Tax Freedom Day in Connecticut

May 13, 2013

Hartford, CT – State Senator Toni Boucher (R-Wilton) is celebrating Connecticut’s Tax Freedom Day – the day on which the state’s citizens stop working for the government and start working for themselves. This is the latest date for any state in the nation, according to the Tax Foundation.

“This year’s tax freedom date is eight days later than it was last year, reflecting a truly alarming jump in our tax burden,” said Sen. Boucher “High taxes – many of them retroactive taxes have helped create an anemic economic climate in Connecticut.”

According to the United States Department of Commerce Bureau of Economic Analysis, personal income growth in Connecticut was only 2% from 2011 to 2012, the second lowest in the country. Since the state income tax was passed in 1991, our state has ranked dead last in economic growth.

Around the nation, Tax Freedom Day arrived on April 18. Connecticut residents work three and a half weeks longer to pay taxes than the average person in American does.

Here are some of Connecticut’s taxes at a glance, as reported by the Tax Foundation:

  • Connecticut’s personal income tax system consists of six brackets and a top rate of 6.7%. It should be noted that small businesses are taxed through the personal income tax and as such is a new levy on their business as well. That rate ranks 18th highest among states levying an individual income tax. Connecticut’s income tax collections per person were $1617 in 2010, which ranked 4th highest nationally.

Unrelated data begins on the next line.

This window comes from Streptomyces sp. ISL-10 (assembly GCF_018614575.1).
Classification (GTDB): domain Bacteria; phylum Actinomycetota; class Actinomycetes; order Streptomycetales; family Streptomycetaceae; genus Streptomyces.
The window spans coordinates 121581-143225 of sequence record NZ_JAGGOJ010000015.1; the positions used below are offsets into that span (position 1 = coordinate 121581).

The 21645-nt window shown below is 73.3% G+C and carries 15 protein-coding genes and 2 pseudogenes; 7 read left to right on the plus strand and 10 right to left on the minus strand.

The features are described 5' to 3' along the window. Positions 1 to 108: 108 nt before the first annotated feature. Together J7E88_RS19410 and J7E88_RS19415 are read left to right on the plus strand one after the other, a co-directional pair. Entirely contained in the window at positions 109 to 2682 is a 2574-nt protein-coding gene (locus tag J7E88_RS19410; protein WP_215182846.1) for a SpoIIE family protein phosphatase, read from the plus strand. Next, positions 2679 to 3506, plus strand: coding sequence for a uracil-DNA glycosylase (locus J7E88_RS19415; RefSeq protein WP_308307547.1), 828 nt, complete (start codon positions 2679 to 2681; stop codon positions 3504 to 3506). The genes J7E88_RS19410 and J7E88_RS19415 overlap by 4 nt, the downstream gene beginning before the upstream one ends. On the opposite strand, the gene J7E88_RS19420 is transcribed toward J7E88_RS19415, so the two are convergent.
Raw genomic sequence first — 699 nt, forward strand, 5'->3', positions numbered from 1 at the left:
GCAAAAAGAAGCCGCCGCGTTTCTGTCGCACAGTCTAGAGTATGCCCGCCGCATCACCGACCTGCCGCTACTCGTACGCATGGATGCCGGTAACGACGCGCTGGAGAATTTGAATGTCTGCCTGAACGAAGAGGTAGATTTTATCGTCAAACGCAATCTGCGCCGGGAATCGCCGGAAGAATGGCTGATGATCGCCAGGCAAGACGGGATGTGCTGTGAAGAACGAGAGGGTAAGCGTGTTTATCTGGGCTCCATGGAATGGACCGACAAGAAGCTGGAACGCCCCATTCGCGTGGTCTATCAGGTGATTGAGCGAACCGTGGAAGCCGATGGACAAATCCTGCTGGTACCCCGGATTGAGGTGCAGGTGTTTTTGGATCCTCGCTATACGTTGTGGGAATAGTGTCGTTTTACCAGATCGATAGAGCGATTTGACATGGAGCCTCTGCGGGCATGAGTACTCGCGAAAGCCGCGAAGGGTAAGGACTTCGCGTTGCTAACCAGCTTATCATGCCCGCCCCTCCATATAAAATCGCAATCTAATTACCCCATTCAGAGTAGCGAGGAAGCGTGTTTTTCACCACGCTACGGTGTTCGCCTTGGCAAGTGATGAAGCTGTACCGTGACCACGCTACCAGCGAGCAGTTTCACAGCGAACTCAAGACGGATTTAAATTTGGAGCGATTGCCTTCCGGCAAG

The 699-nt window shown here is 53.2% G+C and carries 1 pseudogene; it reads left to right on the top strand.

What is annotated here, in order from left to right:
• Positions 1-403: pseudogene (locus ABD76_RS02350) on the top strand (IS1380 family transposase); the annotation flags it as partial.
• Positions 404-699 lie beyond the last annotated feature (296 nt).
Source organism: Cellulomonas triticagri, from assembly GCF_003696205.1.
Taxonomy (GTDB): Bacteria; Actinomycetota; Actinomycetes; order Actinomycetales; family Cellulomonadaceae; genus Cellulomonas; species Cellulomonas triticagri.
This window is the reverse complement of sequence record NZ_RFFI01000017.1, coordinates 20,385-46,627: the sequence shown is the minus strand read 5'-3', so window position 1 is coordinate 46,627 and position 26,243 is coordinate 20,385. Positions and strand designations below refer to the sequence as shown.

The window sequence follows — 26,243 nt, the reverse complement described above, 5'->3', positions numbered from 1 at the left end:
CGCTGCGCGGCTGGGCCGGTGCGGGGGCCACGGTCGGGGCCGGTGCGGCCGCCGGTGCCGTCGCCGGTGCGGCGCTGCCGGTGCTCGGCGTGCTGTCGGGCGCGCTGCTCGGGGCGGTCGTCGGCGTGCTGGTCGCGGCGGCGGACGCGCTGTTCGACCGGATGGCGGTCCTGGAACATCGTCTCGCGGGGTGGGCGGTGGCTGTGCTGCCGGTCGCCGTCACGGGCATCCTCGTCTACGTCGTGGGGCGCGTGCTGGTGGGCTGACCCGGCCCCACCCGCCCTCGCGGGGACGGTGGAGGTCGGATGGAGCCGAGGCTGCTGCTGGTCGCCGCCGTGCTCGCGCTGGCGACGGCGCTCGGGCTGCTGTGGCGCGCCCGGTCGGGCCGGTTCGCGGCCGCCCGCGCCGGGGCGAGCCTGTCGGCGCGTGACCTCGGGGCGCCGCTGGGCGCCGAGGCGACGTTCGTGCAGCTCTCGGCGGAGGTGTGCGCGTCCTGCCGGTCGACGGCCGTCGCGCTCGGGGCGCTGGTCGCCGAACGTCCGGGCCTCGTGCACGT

• Connecticut’s corporate income tax system consists of a flat rate of 9%. That rate ranks 6th highest among states levying a corporate income tax. Connecticut’s corporate tax collections per person were $142 in 2010, which ranked 12th highest nationally.
  • It is important to also note there is a surcharge on corporate profits during this recession that was slated to go away.
  • Connecticut levies a 6.35% general sales or use tax on consumers, which is above the national median of 6%. Connecticut’s state and local governments collect $881 per person in general sales taxes and $623 per person in excise taxes, for a combined figure of $1505, which ranks 15th highest nationally.
  • Connecticut’s gasoline tax stands at 45¢ (4th highest nationally), and in July there is a scheduled increase to petroleum gross receipts tax for this summer from 7% to 8.1%.
  • Connecticut’s state and local governments collected approximately $2522 per person in property taxes, which ranks 3rd highest nationally.

Connecticut has increased its tax revenue by 15% from 2011 to 2012. Less than 1% of that increase was the result of economic growth; the rest came from higher tax rates and one-time revenues.

The Governor’s Office of Policy and Management (OPM) reported last month that the economic recovery of the state is “quite slow” and shows only “minor growth.”

“This is not surprising to any of us that also work in the private sector and have businesses that have yet to recover. While other states are flourishing and have recovered jobs lost in the recession Connecticut has not, said Sen. Boucher.

“The state faces a $2 billion deficit over the next two years, despite the enormous tax hike the largest in state history in 2011,” added Sen. Boucher. “The problem is excessive spending.”